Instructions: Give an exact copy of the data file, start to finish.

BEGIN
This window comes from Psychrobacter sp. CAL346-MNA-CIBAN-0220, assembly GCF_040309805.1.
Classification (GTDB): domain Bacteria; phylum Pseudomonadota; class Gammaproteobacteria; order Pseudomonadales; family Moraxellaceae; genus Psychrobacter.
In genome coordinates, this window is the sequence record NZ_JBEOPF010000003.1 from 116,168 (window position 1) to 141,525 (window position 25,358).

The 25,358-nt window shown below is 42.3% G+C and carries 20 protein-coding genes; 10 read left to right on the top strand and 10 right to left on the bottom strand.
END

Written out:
This window comes from Psychrobacter sp. CAL346-MNA-CIBAN-0220, assembly GCF_040309805.1.
Classification (GTDB): domain Bacteria; phylum Pseudomonadota; class Gammaproteobacteria; order Pseudomonadales; family Moraxellaceae; genus Psychrobacter.
In genome coordinates, this window is the sequence record NZ_JBEOPF010000003.1 from 116,168 (window position 1) to 141,525 (window position 25,358).

The 25,358-nt window shown below is 42.3% G+C and carries 20 protein-coding genes; 10 read left to right on the top strand and 10 right to left on the bottom strand.